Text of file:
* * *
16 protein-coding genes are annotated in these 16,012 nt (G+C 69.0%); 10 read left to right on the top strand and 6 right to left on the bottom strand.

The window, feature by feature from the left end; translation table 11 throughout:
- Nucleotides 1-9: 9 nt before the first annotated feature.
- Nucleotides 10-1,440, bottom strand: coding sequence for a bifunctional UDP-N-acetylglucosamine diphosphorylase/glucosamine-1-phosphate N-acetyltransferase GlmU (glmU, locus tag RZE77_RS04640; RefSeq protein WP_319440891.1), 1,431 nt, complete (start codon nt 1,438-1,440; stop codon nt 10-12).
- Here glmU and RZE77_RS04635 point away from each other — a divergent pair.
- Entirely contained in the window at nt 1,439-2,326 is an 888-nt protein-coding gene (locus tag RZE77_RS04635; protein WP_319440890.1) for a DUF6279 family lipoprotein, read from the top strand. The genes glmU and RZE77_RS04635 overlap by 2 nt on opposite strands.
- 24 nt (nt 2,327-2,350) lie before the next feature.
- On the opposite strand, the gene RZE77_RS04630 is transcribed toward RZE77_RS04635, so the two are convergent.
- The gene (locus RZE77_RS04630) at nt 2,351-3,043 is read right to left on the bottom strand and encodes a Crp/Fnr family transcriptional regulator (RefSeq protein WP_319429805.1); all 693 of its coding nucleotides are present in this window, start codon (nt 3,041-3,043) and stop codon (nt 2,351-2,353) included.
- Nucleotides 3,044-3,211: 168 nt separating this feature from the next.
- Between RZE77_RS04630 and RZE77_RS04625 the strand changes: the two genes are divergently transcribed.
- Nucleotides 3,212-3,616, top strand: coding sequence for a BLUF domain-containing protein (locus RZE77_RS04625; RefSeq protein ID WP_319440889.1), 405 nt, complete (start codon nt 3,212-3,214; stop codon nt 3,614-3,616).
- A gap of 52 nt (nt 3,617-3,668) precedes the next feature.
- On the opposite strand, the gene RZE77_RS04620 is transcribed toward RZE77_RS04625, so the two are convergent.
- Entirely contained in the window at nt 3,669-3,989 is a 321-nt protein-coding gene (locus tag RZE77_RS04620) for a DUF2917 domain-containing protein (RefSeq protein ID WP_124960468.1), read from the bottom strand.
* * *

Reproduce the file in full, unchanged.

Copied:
16 protein-coding genes are annotated in these 16,012 nt (G+C 69.0%); 10 read left to right on the top strand and 6 right to left on the bottom strand.

The window, feature by feature from the left end; translation table 11 throughout:
- Nucleotides 1-9: 9 nt before the first annotated feature.
- Nucleotides 10-1,440, bottom strand: coding sequence for a bifunctional UDP-N-acetylglucosamine diphosphorylase/glucosamine-1-phosphate N-acetyltransferase GlmU (glmU, locus tag RZE77_RS04640; RefSeq protein WP_319440891.1), 1,431 nt, complete (start codon nt 1,438-1,440; stop codon nt 10-12).
- Here glmU and RZE77_RS04635 point away from each other — a divergent pair.
- Entirely contained in the window at nt 1,439-2,326 is an 888-nt protein-coding gene (locus tag RZE77_RS04635; protein WP_319440890.1) for a DUF6279 family lipoprotein, read from the top strand. The genes glmU and RZE77_RS04635 overlap by 2 nt on opposite strands.
- 24 nt (nt 2,327-2,350) lie before the next feature.
- On the opposite strand, the gene RZE77_RS04630 is transcribed toward RZE77_RS04635, so the two are convergent.
- The gene (locus RZE77_RS04630) at nt 2,351-3,043 is read right to left on the bottom strand and encodes a Crp/Fnr family transcriptional regulator (RefSeq protein WP_319429805.1); all 693 of its coding nucleotides are present in this window, start codon (nt 3,041-3,043) and stop codon (nt 2,351-2,353) included.
- Nucleotides 3,044-3,211: 168 nt separating this feature from the next.
- Between RZE77_RS04630 and RZE77_RS04625 the strand changes: the two genes are divergently transcribed.
- Nucleotides 3,212-3,616, top strand: coding sequence for a BLUF domain-containing protein (locus RZE77_RS04625; RefSeq protein ID WP_319440889.1), 405 nt, complete (start codon nt 3,212-3,214; stop codon nt 3,614-3,616).
- A gap of 52 nt (nt 3,617-3,668) precedes the next feature.
- On the opposite strand, the gene RZE77_RS04620 is transcribed toward RZE77_RS04625, so the two are convergent.
- Entirely contained in the window at nt 3,669-3,989 is a 321-nt protein-coding gene (locus tag RZE77_RS04620) for a DUF2917 domain-containing protein (RefSeq protein ID WP_124960468.1), read from the bottom strand.